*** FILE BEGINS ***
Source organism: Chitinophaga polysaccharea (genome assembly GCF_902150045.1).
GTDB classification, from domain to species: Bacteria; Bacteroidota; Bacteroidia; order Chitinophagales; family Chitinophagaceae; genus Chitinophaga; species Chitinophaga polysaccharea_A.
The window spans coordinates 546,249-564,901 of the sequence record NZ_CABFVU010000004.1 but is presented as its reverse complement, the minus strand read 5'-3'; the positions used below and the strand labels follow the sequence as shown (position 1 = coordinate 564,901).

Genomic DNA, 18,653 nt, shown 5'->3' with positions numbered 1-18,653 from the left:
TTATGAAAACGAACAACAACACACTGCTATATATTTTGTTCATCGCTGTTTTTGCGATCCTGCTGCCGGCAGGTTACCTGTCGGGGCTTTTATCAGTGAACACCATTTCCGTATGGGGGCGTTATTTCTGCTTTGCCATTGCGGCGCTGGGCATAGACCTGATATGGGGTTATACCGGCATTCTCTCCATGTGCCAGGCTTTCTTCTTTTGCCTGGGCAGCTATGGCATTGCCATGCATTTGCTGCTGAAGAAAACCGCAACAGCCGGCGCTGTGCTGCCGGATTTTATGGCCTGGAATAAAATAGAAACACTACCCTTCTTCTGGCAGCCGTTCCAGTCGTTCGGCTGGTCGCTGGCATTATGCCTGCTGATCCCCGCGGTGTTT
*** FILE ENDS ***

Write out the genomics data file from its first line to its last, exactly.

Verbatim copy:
Source organism: Chitinophaga polysaccharea (genome assembly GCF_902150045.1).
GTDB classification, from domain to species: Bacteria; Bacteroidota; Bacteroidia; order Chitinophagales; family Chitinophagaceae; genus Chitinophaga; species Chitinophaga polysaccharea_A.
The window spans coordinates 546,249-564,901 of the sequence record NZ_CABFVU010000004.1 but is presented as its reverse complement, the minus strand read 5'-3'; the positions used below and the strand labels follow the sequence as shown (position 1 = coordinate 564,901).

Genomic DNA, 18,653 nt, shown 5'->3' with positions numbered 1-18,653 from the left:
TTATGAAAACGAACAACAACACACTGCTATATATTTTGTTCATCGCTGTTTTTGCGATCCTGCTGCCGGCAGGTTACCTGTCGGGGCTTTTATCAGTGAACACCATTTCCGTATGGGGGCGTTATTTCTGCTTTGCCATTGCGGCGCTGGGCATAGACCTGATATGGGGTTATACCGGCATTCTCTCCATGTGCCAGGCTTTCTTCTTTTGCCTGGGCAGCTATGGCATTGCCATGCATTTGCTGCTGAAGAAAACCGCAACAGCCGGCGCTGTGCTGCCGGATTTTATGGCCTGGAATAAAATAGAAACACTACCCTTCTTCTGGCAGCCGTTCCAGTCGTTCGGCTGGTCGCTGGCATTATGCCTGCTGATCCCCGCGGTGTTT